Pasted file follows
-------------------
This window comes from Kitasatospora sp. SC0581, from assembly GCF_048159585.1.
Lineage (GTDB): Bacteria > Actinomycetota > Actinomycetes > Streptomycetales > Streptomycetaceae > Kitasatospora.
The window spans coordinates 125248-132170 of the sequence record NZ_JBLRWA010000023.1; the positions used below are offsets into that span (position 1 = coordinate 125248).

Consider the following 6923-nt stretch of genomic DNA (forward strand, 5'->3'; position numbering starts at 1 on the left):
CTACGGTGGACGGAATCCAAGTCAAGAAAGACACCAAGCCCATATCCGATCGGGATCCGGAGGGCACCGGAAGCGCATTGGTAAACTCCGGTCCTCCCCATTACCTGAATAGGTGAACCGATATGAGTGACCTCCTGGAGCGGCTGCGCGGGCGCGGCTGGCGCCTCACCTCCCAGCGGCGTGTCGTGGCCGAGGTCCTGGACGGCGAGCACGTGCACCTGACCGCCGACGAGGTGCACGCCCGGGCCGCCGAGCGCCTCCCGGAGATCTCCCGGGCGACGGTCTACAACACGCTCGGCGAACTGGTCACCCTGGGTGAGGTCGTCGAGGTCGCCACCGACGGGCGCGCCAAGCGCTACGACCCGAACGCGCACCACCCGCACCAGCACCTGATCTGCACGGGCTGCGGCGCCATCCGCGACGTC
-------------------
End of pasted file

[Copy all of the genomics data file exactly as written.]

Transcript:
This window comes from Kitasatospora sp. SC0581, from assembly GCF_048159585.1.
Lineage (GTDB): Bacteria > Actinomycetota > Actinomycetes > Streptomycetales > Streptomycetaceae > Kitasatospora.
The window spans coordinates 125248-132170 of the sequence record NZ_JBLRWA010000023.1; the positions used below are offsets into that span (position 1 = coordinate 125248).

Consider the following 6923-nt stretch of genomic DNA (forward strand, 5'->3'; position numbering starts at 1 on the left):
CTACGGTGGACGGAATCCAAGTCAAGAAAGACACCAAGCCCATATCCGATCGGGATCCGGAGGGCACCGGAAGCGCATTGGTAAACTCCGGTCCTCCCCATTACCTGAATAGGTGAACCGATATGAGTGACCTCCTGGAGCGGCTGCGCGGGCGCGGCTGGCGCCTCACCTCCCAGCGGCGTGTCGTGGCCGAGGTCCTGGACGGCGAGCACGTGCACCTGACCGCCGACGAGGTGCACGCCCGGGCCGCCGAGCGCCTCCCGGAGATCTCCCGGGCGACGGTCTACAACACGCTCGGCGAACTGGTCACCCTGGGTGAGGTCGTCGAGGTCGCCACCGACGGGCGCGCCAAGCGCTACGACCCGAACGCGCACCACCCGCACCAGCACCTGATCTGCACGGGCTGCGGCGCCATCCGCGACGTC